The Harbinger

A woman died today. A 60-story building stood unmoved in her wake. I imagine the nascent rays of the day finding her where she lay. I imagine the turmoil and resoluteness with which she left the world. And I wilt. 

I torture myself with false futures when silence leases space for my mind to wander. There’s no part of my tandem heart that accepts the idle threats of my anxieties, but there’s a scant part of it that needs to feel that other worlds are worth inhabiting. So I know.

The irony of the moment stirs a wild thing in me. Because I possess some sinister, masochistic urge to plant myself where you were born – the same place she died. I fantasize about a life that’s little more than a cortege of the one you easily discarded. To walk the streets you walked, to sleep to the sounds you know, to carry on the life you didn’t want. In the absence of you, I’d climb into the husk you left in some deplorable attempt to still know you. 

There’s something melancholic about the idea of it all. You swallowed in buildings so tall you have to look up to see the clouds. Buildings tall enough to kill you. You’re intimately familiar with its curves and its crannies. Dipping into dark restaurants, gliding down packed streets, linking and disconnecting with people who are littered like dandelion seeds across a city that lives more in the sky than on the ground. It’s so romantic a notion, it makes me blush. It’s so wistful an idea, it makes me wilt.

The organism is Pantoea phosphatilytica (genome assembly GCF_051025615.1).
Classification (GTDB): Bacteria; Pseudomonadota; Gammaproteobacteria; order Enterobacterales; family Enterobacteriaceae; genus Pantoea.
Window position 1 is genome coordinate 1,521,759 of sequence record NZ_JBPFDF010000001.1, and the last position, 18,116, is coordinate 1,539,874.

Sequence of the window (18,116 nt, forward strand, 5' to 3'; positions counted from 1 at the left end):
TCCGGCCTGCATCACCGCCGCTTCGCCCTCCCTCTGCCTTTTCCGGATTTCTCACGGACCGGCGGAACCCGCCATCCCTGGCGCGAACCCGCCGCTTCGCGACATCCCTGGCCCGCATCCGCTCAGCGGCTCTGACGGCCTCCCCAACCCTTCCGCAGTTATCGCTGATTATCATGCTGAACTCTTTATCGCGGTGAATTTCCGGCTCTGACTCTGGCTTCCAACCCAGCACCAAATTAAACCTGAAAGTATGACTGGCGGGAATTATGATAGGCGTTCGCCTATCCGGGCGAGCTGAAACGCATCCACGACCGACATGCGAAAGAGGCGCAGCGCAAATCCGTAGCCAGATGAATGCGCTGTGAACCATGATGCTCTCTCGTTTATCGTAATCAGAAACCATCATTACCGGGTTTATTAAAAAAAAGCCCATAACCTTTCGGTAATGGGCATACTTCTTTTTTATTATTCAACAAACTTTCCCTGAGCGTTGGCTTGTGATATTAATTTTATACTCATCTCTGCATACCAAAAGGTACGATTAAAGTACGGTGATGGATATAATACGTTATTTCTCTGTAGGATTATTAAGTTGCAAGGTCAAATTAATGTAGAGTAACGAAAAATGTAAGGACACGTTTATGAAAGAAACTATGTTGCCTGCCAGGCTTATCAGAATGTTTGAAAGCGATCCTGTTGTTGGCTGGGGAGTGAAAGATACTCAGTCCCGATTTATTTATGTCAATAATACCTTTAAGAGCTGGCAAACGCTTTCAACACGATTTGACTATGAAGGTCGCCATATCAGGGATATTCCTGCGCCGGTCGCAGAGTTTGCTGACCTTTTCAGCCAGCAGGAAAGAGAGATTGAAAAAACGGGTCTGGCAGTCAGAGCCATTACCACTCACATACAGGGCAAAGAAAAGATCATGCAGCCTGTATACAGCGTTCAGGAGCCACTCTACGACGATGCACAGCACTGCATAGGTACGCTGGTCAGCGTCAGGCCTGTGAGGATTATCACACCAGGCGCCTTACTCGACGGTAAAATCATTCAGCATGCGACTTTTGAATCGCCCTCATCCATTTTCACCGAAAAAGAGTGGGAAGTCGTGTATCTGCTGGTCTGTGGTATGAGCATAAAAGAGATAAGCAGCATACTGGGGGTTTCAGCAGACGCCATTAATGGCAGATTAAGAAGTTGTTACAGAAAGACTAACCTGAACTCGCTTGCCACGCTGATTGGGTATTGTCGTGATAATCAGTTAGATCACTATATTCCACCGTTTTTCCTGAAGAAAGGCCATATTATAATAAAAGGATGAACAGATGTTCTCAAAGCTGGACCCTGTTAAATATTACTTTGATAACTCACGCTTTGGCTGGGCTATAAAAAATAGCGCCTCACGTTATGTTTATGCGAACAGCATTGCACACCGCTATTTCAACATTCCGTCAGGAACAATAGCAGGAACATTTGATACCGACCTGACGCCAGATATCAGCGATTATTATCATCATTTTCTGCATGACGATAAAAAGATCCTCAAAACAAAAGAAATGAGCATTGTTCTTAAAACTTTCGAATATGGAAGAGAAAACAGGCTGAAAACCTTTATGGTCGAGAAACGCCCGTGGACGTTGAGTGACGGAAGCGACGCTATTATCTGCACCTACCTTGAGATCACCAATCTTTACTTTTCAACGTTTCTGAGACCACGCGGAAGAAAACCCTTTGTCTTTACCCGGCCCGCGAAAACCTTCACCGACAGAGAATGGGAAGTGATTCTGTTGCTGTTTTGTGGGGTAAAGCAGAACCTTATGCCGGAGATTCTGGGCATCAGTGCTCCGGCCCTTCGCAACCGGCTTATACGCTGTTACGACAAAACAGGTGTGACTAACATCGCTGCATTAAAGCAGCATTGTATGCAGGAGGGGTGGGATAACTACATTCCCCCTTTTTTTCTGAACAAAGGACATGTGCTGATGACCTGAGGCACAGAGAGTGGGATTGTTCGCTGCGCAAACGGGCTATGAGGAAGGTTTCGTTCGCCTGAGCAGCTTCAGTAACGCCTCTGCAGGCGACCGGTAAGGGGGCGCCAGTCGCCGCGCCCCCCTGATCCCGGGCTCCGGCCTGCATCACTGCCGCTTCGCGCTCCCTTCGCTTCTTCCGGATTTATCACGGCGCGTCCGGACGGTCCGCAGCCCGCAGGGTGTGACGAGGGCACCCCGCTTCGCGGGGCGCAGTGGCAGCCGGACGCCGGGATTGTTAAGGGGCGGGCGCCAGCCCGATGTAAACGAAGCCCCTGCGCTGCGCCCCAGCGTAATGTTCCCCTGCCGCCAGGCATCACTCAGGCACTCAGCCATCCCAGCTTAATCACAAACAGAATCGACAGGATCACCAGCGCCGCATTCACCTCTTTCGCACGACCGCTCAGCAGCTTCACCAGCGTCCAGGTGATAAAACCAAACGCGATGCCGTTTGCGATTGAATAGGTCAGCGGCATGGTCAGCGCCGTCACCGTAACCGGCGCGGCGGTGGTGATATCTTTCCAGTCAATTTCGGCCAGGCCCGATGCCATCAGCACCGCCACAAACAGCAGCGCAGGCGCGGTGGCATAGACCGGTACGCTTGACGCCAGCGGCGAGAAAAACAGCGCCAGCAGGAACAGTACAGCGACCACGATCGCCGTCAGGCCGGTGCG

Life is but a salty wind grating against our unfledged skin. The world its harbinger. And even the most beautiful among us, the most fortunate, the most loved sometimes choose not to meet February. A diamond in your hand will sparkle with indelible brilliance but it will still cut your flesh. And as the years fall away and the excuses for innocence with them, we must teach ourselves to make peace with the tradeoffs of our desires lest we succumb to them. 

Eden froze and the orchard died and soot covered the world. And we’re hopeful little creatures digging in the dirt to unearth our pound of flesh. Some people jump and others make plans but all of us are doing the same thing; we’re staring with wild wonder at the things we have found and can’t bear to lose and trying not to mar them with our human wickedness. We’re consoling ourselves for tripping on the axis of the Earth. We’re averting our gaze from these things that seek to subdue us. We’re all promising ourselves that something else is out there, somewhere, so that we don’t have to sit with the knowledge that things are here for a moment and then they are gone.

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